A Dirt Date with My Grandson
We sit in the dirt, playing with the leaves and the peppercorns from the pepper tree. We came out to swing, but today the beloved swing cannot compare to playing in the dirt.
This summer my grandson went on his first camping trips. Apparently scooting around in the dirt (he’s a scooter, not a crawler) is about as exciting as life can get. So today, it is all about playing in the dirt and the leaves.
We sit together, silently. Very carefully he examines each leave and particle of mulch as if it were some sort of mysterious treasure. I break big sticks into smaller pieces because the grandmother in me is convinced that if he gets ahold of anything longer than a few inches, he will immediately jam it in his eye.
He watches me curiously and then tries to put the pieces of stick back together again. Putting things together is a favorite pastime; lids on containers, tops on bottles. There is no way to explain to him that in the material world a broken stick cannot be put back together, and so I watch silently and do not judge.
After 20 minutes, he points to the swing and I think our dirt exploration is over, but two minutes into swinging he points to the other side of the driveway where he has spotted not only more dirt and leaves, but also rocks! So we move to that part of the yard, and start playing in the dirt and leaves, breaking sticks and trying to put them back together again.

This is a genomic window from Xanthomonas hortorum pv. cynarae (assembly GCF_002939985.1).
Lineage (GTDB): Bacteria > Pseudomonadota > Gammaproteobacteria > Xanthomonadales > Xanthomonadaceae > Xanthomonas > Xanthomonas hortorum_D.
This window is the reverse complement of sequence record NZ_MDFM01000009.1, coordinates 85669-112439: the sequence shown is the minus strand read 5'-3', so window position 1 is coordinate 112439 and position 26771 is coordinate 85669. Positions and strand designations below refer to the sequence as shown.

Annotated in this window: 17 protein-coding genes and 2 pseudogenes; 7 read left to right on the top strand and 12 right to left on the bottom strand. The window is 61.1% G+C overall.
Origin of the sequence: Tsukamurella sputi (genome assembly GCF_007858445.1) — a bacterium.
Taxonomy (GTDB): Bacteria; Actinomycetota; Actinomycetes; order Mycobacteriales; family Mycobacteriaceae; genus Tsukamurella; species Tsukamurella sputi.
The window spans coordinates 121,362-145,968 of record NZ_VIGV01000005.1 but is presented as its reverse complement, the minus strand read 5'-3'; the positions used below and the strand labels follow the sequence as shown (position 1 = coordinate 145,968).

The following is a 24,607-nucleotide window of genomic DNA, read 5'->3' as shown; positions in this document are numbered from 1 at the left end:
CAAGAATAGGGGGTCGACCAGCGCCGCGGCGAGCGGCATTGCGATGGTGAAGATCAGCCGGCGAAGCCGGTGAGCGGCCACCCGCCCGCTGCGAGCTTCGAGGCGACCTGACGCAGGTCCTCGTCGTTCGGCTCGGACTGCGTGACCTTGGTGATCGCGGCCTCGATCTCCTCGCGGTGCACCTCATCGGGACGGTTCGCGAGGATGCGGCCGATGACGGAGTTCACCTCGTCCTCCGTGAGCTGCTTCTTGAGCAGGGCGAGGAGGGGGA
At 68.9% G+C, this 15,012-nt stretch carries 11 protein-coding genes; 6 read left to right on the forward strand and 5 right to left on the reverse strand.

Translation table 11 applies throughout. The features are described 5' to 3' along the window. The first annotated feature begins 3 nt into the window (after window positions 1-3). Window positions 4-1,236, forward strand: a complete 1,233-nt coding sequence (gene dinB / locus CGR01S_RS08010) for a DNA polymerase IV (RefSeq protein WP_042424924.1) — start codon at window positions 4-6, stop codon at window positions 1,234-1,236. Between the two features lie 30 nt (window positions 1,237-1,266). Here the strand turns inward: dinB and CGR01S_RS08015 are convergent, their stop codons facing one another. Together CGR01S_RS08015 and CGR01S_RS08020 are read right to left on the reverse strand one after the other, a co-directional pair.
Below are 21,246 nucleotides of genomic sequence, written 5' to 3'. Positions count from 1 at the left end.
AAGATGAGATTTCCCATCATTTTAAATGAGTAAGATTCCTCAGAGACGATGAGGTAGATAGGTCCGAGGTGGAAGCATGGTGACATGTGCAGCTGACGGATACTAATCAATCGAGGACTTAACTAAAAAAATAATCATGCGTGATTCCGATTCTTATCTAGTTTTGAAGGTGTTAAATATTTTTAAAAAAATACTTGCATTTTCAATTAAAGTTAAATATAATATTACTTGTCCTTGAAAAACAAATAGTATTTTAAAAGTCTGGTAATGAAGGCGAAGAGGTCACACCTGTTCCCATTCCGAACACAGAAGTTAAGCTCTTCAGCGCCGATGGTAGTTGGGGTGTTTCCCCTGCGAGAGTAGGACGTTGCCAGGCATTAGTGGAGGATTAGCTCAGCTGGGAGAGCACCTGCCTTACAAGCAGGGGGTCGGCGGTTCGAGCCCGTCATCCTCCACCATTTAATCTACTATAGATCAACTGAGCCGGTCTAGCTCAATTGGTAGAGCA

When it’s naptime he wails, bemoaning his fate. He is being unjustly torn away from his beloved rocks, dirt and leaves. To console him I put him in the laundry room sink to wash his hands and feet. The only thing MORE fun then dirt and leaves is playing with running water, so it works like a charm. Soon he is sound asleep. Does he dream of broken sticks that CAN be put back together again?
When I lie down that night fondly recalling the day, I suddenly remember another day 30 years ago. My daughter is a little more than one-year-old, the same age my grandson is now, and she is sitting on the ground. It’s a shady spot and there is moss everywhere that she finds endlessly fascinated. We sit for a long time while she runs her tiny hands through the soft moss, intrigued by the texture and feel of it. I lie in bed and smile at the memory.
I have never thought of that day until now. How many other precious moments were forgotten in the hustle bustle of life? I tell myself that if I had it do all over again, I would pay attention to every single moment of her childhood, treating each as the precious gift that it was. But of course I know that would be impossible. Still it’s nice to dream.